Day 1: Santa Monica to Sacramento
I left Santa Monica around mid-day after spending a few hours in the office in the morning. I did take the boring route of I-5 all the way up to Sac. Nothing too exciting on the ride, except I did haul ass as traffic was light. Did encounter a few CHP's along the way but no real saves. I got to Sac in the late afternoon and hung out and spent the night at one of my good buddies from college, who, btw, had just passed his MSF course a week ago and is about to join our two-wheeled fraternity.
Day 2: Sacramento to Bend
After a satisfying and unexpectedly long breakfast at the historic Tower Cafe, I left Sac for Central Oregon. While getting gas at Red Bluff, CA, I ran into three guys on a motorcycle trip. The three guys were all from the Sac area and they were going to do some back road riding in the Trinity-Six Rivers-Klamath Forests. They asked me if I'd like to join them. It was really tempting, but unfortunately I HAD to be in Bend that night so I turned them down. The ride to Bend was uneventful on I-5 until I got past Redding, then the scenery started to change for the better as I approached the Shasta region. I then cut over to US-97 and made it to Bend in the early evening.
Days 3 & 4: Working the BMW MOA Rally
Since my motel was in Bend, about 20 miles away from Redmond where the rally was and my only mode of transportation was the bike, I had to ride to and back from the rally. The speed limit around town in Oregon is 55 everywhere, even on the highways, so it made it really easy to go faster than you are supposed to. The first morning on my way to MOA, as I was approaching Redmond where the freeway portion of US-97 was coming to an end, my TPX started going off on K band. Even though there were a couple of shopping centers right up the road and it could've been a false-positive, I immediately slowed down to 55 and started looking around to see if there are any cops around. Better safe than sorry. Sure enough, about half a mile later, I see a cop pulling over someone on the opposite direction. Not a save, but it's always good to know when cops are around.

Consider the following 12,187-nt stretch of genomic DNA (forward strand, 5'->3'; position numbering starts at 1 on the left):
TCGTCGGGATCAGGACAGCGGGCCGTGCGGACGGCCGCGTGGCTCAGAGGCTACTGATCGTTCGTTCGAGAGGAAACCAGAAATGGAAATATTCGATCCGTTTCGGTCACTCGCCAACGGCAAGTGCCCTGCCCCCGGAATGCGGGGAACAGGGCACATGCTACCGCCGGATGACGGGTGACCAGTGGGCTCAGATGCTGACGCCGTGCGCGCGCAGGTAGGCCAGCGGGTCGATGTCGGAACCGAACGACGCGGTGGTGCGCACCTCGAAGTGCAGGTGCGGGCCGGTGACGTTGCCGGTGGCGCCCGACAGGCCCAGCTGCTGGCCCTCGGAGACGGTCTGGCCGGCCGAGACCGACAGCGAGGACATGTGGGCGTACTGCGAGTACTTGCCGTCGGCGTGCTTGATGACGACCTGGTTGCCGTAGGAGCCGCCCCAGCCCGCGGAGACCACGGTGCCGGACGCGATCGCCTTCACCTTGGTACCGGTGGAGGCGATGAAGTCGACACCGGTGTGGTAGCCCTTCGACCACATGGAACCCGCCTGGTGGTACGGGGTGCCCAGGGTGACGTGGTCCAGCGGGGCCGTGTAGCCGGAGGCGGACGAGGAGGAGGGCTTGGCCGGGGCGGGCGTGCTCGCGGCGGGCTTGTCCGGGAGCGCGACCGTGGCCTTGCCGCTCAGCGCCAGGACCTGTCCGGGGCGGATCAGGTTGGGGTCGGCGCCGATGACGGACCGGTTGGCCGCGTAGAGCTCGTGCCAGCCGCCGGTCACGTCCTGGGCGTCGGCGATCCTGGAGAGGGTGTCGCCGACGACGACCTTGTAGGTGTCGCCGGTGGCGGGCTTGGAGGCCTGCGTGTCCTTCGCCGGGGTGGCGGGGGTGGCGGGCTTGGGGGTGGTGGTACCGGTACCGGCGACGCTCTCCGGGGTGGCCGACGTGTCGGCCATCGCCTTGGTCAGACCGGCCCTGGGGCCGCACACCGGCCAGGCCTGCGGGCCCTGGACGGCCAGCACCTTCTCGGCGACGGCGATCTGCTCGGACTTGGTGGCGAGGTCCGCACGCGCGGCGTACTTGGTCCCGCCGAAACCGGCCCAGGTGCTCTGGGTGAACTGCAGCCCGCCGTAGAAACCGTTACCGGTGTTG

On Saturday night, as I was filling up my bike at a gas station, I ran into Tim R. and Marcus L. of Seattle, whom I had a conversation about the TPX, tickets, and bikes in general just the night before at the motel lobby. We talked about our riding itineraries and found out that we were all heading out to Seattle the next day and they knew some back roads worth checking out and invited Adam and I to come along. I checked with Adam to make sure he was okay with it over a fantastic dinner dinner at Deschutes Brewery. The decision was easy; locals showing us the back roads can't go wrong!
Day 5: Bend to Vancouver via Seattle
|Pee break in Yakima.|
After 821 we got on I-90 to head into Seattle. We did pick up a few state troopers along the way, including unmarked troopers, but no real saves. There was one almost save, as we picked up an unmarked trooper from about half a mile out, but we weren't really going that fast at the time.
I-90 was an awesome interstate. It was scenic and had numerous sweeps, and it was an interstate experience unlike anywhere else. We did get stuck in traffic and it sucked not being able to split lanes, but it was a good stretch nonetheless. I also opened up during this stretch when I thought it was safe to do so and I think both Marcus and Tim were pretty happy to be able to use the upper-bands of their BMW's.
|At Triple XXX Rootbeer.|